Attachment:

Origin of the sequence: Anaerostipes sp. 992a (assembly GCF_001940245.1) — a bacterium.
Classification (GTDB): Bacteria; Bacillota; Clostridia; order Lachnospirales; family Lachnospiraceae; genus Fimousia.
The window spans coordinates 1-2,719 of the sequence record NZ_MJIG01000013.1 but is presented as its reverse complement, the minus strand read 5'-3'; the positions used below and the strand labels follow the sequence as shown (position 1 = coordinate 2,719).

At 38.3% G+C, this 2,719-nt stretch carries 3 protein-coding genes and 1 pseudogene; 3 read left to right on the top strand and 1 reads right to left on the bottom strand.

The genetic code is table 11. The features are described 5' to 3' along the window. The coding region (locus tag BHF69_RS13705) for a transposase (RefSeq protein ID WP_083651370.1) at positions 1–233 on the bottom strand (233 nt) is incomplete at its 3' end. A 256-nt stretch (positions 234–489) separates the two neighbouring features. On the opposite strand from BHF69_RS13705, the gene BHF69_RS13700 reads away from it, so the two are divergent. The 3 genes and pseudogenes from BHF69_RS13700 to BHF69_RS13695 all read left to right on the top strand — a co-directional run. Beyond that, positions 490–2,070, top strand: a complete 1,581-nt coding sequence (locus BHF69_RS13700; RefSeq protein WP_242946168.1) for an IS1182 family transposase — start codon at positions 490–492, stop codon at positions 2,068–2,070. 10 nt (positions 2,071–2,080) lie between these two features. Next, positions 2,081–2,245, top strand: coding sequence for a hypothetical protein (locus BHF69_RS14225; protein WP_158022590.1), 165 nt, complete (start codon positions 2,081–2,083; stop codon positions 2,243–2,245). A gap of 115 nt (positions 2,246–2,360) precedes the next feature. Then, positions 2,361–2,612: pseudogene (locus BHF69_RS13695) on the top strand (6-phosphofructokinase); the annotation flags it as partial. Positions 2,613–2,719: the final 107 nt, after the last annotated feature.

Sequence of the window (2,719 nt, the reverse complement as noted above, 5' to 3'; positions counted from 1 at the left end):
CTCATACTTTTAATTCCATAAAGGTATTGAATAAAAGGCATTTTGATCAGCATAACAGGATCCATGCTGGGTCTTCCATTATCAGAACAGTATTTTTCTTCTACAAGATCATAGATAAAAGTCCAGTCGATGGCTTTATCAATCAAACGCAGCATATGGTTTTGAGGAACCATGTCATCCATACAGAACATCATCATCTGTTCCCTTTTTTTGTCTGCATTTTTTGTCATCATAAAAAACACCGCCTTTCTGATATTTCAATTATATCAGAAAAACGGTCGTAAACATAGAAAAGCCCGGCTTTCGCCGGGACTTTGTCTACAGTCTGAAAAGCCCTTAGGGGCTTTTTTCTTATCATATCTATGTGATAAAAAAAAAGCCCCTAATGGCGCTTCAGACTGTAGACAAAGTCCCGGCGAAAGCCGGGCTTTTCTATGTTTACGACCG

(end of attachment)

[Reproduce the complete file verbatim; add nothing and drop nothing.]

Origin of the sequence: Anaerostipes sp. 992a (assembly GCF_001940245.1) — a bacterium.
Classification (GTDB): Bacteria; Bacillota; Clostridia; order Lachnospirales; family Lachnospiraceae; genus Fimousia.
The window spans coordinates 1-2,719 of the sequence record NZ_MJIG01000013.1 but is presented as its reverse complement, the minus strand read 5'-3'; the positions used below and the strand labels follow the sequence as shown (position 1 = coordinate 2,719).

At 38.3% G+C, this 2,719-nt stretch carries 3 protein-coding genes and 1 pseudogene; 3 read left to right on the top strand and 1 reads right to left on the bottom strand.

The genetic code is table 11. The features are described 5' to 3' along the window. The coding region (locus tag BHF69_RS13705) for a transposase (RefSeq protein ID WP_083651370.1) at positions 1–233 on the bottom strand (233 nt) is incomplete at its 3' end. A 256-nt stretch (positions 234–489) separates the two neighbouring features. On the opposite strand from BHF69_RS13705, the gene BHF69_RS13700 reads away from it, so the two are divergent. The 3 genes and pseudogenes from BHF69_RS13700 to BHF69_RS13695 all read left to right on the top strand — a co-directional run. Beyond that, positions 490–2,070, top strand: a complete 1,581-nt coding sequence (locus BHF69_RS13700; RefSeq protein WP_242946168.1) for an IS1182 family transposase — start codon at positions 490–492, stop codon at positions 2,068–2,070. 10 nt (positions 2,071–2,080) lie between these two features. Next, positions 2,081–2,245, top strand: coding sequence for a hypothetical protein (locus BHF69_RS14225; protein WP_158022590.1), 165 nt, complete (start codon positions 2,081–2,083; stop codon positions 2,243–2,245). A gap of 115 nt (positions 2,246–2,360) precedes the next feature. Then, positions 2,361–2,612: pseudogene (locus BHF69_RS13695) on the top strand (6-phosphofructokinase); the annotation flags it as partial. Positions 2,613–2,719: the final 107 nt, after the last annotated feature.

Sequence of the window (2,719 nt, the reverse complement as noted above, 5' to 3'; positions counted from 1 at the left end):
CTCATACTTTTAATTCCATAAAGGTATTGAATAAAAGGCATTTTGATCAGCATAACAGGATCCATGCTGGGTCTTCCATTATCAGAACAGTATTTTTCTTCTACAAGATCATAGATAAAAGTCCAGTCGATGGCTTTATCAATCAAACGCAGCATATGGTTTTGAGGAACCATGTCATCCATACAGAACATCATCATCTGTTCCCTTTTTTTGTCTGCATTTTTTGTCATCATAAAAAACACCGCCTTTCTGATATTTCAATTATATCAGAAAAACGGTCGTAAACATAGAAAAGCCCGGCTTTCGCCGGGACTTTGTCTACAGTCTGAAAAGCCCTTAGGGGCTTTTTTCTTATCATATCTATGTGATAAAAAAAAAGCCCCTAATGGCGCTTCAGACTGTAGACAAAGTCCCGGCGAAAGCCGGGCTTTTCTATGTTTACGACCG